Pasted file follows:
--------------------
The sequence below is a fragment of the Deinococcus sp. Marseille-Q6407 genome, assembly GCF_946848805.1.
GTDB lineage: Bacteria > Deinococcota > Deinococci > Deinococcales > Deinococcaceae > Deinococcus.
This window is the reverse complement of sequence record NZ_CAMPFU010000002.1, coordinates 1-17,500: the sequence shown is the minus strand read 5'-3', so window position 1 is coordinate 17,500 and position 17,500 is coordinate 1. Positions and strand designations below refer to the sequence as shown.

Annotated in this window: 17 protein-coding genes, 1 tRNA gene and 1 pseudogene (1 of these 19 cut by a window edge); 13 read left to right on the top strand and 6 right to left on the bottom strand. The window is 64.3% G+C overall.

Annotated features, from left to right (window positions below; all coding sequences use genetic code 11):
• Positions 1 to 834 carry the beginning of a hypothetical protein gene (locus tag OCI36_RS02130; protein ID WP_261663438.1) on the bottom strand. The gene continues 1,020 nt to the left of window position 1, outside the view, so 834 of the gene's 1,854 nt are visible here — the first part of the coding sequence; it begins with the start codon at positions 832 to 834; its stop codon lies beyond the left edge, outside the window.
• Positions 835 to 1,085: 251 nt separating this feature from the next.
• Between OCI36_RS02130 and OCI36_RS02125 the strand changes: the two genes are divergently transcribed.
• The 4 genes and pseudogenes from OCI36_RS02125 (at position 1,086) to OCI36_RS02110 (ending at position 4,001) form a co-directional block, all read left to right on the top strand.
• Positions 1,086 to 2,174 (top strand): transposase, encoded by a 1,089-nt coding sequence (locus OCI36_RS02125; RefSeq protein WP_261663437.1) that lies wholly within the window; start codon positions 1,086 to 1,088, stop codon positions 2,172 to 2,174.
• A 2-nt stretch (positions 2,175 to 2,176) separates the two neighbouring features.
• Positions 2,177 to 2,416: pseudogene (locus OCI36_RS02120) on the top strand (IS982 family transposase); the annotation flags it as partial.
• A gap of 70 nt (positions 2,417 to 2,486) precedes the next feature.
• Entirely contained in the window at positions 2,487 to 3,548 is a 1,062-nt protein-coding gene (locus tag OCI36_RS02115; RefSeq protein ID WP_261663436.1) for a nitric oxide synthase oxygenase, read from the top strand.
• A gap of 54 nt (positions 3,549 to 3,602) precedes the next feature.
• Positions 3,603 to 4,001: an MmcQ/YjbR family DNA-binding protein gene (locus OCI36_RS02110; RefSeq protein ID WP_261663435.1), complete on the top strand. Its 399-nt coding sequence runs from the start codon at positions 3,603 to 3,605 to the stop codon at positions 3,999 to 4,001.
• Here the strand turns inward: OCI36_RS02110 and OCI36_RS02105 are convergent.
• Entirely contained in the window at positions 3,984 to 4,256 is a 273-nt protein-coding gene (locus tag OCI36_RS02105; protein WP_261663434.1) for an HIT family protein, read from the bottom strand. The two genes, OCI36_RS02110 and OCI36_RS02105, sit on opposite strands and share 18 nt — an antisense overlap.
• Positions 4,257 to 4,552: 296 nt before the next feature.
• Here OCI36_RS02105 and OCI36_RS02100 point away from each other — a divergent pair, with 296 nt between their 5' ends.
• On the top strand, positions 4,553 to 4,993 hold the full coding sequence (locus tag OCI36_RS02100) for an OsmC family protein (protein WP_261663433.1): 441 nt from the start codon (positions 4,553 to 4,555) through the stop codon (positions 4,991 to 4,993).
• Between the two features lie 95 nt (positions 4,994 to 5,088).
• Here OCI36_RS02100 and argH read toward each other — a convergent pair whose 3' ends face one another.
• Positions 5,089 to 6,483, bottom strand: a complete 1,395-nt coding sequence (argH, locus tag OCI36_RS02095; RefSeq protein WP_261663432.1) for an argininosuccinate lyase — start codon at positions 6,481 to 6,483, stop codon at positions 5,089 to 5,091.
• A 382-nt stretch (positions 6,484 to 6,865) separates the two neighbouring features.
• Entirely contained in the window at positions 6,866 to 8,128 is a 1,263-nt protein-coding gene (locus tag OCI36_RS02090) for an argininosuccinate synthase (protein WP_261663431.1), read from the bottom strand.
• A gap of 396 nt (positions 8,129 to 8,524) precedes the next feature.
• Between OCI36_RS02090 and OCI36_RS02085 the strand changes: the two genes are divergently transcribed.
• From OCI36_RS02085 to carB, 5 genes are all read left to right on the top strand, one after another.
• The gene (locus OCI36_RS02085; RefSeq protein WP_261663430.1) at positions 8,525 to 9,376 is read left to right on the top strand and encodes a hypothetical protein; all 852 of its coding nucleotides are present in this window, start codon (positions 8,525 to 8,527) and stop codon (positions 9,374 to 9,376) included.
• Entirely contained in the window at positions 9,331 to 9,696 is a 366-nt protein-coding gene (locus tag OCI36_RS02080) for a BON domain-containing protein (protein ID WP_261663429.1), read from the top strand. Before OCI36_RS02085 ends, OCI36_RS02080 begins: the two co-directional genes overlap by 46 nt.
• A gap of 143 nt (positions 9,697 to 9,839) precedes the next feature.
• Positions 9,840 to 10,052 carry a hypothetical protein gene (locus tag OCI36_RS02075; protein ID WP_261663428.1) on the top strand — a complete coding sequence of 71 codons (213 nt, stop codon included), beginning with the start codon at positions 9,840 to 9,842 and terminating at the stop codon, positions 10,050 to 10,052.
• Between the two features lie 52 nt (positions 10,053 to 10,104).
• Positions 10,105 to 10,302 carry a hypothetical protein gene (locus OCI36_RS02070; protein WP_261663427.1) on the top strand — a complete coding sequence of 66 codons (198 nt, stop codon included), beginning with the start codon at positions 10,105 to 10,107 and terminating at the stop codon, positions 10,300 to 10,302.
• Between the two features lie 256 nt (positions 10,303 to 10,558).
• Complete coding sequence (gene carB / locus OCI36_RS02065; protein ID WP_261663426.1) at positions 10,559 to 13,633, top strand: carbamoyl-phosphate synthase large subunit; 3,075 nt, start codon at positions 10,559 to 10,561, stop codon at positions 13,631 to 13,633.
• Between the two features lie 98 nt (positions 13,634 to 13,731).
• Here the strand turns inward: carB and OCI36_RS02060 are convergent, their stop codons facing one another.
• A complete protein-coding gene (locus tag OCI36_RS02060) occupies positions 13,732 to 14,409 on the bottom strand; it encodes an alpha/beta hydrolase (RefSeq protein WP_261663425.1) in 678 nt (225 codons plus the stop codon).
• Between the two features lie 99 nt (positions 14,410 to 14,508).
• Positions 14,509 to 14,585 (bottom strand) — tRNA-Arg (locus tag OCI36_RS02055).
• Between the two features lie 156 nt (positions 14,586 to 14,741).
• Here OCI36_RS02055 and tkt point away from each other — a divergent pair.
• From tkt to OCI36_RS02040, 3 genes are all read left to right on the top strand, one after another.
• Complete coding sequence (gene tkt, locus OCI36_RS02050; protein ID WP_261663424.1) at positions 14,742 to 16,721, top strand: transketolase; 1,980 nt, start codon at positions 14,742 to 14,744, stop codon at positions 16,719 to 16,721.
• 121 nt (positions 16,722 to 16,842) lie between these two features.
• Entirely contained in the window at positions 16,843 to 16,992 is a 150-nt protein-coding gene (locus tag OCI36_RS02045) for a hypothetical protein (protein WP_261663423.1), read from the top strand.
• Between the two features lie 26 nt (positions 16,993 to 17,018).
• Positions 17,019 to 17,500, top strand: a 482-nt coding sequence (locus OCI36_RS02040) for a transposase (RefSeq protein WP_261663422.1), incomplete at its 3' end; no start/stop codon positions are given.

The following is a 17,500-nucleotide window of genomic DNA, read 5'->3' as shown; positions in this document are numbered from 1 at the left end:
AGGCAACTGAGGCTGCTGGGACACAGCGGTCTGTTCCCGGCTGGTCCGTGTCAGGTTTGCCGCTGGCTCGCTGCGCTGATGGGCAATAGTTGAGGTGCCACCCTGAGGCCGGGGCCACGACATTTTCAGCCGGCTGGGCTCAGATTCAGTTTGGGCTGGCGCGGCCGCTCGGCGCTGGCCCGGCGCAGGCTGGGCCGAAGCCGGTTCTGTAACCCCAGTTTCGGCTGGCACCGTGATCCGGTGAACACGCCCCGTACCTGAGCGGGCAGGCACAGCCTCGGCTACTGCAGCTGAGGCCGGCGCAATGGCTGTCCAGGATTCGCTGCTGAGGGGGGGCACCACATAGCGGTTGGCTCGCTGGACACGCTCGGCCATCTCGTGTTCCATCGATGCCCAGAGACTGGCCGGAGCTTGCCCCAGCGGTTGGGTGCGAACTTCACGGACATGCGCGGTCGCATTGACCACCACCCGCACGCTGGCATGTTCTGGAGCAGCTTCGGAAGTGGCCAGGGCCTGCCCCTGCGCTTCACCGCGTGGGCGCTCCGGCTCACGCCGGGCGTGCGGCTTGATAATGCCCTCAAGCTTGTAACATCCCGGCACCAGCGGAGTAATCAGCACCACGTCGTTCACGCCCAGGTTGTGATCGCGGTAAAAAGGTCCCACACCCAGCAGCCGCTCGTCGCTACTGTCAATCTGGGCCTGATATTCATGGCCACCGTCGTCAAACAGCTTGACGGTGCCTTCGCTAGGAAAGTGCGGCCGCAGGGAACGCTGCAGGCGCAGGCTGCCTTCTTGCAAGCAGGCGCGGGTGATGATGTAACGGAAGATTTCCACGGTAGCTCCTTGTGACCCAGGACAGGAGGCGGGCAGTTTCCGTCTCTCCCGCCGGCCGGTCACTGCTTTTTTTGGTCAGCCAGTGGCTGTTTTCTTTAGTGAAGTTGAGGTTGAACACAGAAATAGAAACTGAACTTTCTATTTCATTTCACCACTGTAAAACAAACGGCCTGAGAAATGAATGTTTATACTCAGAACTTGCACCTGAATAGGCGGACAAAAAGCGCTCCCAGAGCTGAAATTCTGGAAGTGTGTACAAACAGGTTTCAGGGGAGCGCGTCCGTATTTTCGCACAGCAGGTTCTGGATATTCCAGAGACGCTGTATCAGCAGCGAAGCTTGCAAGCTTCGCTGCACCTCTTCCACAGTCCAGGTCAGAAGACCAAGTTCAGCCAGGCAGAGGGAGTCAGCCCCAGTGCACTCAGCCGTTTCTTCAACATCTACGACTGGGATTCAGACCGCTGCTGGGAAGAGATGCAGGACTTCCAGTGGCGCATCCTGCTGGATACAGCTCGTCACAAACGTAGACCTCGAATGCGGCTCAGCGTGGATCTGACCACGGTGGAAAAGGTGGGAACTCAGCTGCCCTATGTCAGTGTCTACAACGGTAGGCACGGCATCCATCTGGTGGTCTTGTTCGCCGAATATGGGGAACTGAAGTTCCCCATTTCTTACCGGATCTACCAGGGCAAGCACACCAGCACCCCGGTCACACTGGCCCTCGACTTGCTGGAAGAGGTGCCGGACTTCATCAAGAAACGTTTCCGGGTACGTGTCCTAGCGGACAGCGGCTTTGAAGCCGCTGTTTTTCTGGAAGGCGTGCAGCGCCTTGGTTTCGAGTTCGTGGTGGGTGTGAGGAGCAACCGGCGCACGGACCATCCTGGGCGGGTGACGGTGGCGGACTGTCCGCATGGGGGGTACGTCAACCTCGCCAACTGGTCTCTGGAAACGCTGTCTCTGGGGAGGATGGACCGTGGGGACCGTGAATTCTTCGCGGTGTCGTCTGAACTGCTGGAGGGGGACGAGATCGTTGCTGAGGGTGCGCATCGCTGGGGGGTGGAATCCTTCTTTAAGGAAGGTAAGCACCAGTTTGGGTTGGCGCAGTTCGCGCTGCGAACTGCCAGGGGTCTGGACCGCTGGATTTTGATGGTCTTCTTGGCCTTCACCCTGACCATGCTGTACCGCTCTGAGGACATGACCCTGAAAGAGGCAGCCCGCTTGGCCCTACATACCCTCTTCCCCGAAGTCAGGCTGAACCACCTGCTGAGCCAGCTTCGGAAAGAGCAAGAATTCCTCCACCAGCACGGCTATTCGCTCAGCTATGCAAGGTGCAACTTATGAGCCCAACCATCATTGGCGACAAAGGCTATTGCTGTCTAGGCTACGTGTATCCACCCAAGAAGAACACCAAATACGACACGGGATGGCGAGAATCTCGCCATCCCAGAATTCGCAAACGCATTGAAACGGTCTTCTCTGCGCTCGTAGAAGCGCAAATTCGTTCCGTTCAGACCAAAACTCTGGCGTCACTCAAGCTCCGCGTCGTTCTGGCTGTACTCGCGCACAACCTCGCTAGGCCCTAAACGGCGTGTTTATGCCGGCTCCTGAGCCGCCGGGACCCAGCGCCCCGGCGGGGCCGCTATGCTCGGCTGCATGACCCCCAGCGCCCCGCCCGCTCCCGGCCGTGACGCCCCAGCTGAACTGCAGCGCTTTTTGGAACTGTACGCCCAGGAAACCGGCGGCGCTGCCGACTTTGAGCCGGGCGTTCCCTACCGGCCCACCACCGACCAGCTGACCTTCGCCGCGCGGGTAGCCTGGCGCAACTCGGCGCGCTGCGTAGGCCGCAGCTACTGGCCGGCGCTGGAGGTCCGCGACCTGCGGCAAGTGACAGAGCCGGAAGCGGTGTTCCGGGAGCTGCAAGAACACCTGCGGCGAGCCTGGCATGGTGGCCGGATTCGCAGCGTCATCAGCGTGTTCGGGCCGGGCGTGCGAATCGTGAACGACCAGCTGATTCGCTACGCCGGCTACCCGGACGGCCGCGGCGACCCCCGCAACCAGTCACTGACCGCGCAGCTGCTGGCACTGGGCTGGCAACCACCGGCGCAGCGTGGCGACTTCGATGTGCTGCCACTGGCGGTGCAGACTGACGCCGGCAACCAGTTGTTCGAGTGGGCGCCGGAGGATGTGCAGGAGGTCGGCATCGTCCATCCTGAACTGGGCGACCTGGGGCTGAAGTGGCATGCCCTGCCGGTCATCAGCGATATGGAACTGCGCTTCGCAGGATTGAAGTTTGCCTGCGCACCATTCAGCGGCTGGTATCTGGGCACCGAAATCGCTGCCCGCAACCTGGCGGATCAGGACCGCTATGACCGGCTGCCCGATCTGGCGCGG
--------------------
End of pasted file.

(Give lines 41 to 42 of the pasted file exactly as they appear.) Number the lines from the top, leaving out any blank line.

• Between the two features lie 99 nt (positions 14,410 to 14,508).
• Positions 14,509 to 14,585 (bottom strand) — tRNA-Arg (locus tag OCI36_RS02055).